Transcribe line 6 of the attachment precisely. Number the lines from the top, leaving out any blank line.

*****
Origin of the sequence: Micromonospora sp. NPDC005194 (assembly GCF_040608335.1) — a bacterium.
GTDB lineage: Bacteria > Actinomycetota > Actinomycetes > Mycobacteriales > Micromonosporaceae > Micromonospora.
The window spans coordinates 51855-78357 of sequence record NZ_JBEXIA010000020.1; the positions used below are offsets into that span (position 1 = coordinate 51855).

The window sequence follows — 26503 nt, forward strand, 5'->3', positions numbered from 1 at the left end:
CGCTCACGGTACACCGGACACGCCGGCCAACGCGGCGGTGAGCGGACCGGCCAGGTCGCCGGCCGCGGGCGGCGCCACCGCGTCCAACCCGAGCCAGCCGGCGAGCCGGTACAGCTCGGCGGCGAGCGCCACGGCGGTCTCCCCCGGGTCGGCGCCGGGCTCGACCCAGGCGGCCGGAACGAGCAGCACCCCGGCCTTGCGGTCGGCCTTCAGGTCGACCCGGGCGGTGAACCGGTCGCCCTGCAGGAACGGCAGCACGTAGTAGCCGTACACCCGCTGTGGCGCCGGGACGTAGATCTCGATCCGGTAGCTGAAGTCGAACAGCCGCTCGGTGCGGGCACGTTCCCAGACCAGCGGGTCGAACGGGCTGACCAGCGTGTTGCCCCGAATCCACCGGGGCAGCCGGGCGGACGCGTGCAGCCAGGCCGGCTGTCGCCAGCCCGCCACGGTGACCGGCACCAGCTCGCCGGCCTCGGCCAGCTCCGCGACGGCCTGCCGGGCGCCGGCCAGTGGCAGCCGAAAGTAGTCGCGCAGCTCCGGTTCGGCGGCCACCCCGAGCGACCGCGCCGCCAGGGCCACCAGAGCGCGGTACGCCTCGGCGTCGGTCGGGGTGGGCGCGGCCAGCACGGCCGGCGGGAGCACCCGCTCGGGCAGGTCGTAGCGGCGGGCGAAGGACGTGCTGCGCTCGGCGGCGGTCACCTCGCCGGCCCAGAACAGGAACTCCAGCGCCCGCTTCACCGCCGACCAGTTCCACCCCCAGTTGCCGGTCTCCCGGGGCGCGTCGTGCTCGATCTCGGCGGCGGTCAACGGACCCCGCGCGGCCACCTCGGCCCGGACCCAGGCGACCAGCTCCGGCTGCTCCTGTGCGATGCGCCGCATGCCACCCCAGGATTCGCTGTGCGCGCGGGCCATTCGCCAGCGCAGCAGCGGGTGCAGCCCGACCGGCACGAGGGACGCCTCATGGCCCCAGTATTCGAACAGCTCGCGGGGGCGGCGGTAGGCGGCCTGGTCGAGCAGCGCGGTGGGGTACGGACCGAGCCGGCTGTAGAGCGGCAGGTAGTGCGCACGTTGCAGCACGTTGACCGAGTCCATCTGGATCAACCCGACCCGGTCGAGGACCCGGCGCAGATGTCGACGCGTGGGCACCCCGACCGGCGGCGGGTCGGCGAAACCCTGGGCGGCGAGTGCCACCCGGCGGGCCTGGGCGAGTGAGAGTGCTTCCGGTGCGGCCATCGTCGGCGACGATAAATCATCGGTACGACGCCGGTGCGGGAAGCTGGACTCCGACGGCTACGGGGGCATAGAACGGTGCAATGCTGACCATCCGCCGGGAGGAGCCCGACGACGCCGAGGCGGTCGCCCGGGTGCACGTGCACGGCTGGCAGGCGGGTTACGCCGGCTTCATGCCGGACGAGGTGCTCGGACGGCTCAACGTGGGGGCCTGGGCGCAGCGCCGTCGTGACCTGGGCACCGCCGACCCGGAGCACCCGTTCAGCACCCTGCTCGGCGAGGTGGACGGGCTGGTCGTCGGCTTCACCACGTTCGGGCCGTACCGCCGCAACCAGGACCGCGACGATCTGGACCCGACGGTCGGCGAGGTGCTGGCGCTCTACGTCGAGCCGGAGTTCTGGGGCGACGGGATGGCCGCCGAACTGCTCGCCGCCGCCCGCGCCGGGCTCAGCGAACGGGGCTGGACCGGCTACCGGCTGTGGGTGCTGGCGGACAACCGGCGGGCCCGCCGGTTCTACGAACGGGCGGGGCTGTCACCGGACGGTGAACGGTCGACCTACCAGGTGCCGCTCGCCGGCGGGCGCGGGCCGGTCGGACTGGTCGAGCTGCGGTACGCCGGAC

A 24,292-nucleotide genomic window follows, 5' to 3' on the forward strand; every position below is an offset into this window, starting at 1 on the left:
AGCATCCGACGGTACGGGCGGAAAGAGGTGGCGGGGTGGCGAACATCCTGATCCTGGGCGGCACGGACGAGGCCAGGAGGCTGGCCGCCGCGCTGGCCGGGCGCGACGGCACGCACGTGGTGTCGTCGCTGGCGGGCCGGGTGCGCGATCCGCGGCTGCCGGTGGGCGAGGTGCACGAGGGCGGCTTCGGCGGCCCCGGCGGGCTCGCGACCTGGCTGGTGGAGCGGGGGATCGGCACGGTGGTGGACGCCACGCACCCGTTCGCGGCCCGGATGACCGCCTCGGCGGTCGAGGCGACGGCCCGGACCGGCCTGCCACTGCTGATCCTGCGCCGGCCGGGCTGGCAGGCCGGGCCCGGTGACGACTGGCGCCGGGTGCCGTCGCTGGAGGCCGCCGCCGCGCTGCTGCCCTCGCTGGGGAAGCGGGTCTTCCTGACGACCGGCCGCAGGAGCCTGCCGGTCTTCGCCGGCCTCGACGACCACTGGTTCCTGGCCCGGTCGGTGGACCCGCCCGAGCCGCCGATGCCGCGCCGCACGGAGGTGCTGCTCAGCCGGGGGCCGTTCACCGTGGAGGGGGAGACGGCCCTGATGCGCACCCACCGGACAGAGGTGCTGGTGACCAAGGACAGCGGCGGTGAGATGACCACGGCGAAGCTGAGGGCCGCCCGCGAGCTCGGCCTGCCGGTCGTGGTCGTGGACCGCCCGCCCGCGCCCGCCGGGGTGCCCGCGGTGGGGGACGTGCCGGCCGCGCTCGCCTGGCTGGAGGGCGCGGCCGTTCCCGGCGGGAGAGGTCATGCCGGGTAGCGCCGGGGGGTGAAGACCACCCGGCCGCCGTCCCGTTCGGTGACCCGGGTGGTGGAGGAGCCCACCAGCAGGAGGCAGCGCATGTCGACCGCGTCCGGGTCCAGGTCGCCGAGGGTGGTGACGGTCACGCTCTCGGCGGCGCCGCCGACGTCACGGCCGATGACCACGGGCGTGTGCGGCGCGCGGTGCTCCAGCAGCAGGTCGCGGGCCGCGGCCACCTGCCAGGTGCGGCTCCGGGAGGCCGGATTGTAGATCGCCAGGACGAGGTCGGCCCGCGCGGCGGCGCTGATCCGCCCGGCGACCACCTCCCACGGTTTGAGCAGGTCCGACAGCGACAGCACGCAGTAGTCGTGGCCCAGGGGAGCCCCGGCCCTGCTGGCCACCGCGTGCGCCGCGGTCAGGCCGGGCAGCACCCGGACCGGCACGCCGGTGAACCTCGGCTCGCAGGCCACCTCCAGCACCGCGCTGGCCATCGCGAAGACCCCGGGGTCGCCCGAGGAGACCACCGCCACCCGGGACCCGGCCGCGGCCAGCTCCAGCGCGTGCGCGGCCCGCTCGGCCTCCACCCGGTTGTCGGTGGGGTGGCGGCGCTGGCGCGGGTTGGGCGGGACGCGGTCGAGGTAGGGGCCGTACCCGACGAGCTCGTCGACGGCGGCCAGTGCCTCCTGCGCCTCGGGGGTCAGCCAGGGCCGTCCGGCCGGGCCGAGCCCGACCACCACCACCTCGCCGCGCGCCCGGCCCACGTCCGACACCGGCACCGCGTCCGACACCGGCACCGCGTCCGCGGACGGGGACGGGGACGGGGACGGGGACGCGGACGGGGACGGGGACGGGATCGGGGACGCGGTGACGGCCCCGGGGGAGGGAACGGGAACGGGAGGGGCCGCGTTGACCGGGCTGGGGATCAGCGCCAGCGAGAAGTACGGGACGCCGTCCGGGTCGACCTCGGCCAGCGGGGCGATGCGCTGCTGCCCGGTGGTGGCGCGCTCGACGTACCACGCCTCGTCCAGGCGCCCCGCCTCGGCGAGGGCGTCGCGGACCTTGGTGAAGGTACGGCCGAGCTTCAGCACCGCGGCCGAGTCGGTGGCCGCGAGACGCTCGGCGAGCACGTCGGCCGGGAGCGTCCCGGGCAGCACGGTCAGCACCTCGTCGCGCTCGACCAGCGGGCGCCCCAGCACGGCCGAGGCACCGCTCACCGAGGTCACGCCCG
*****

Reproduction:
A 24,292-nucleotide genomic window follows, 5' to 3' on the forward strand; every position below is an offset into this window, starting at 1 on the left: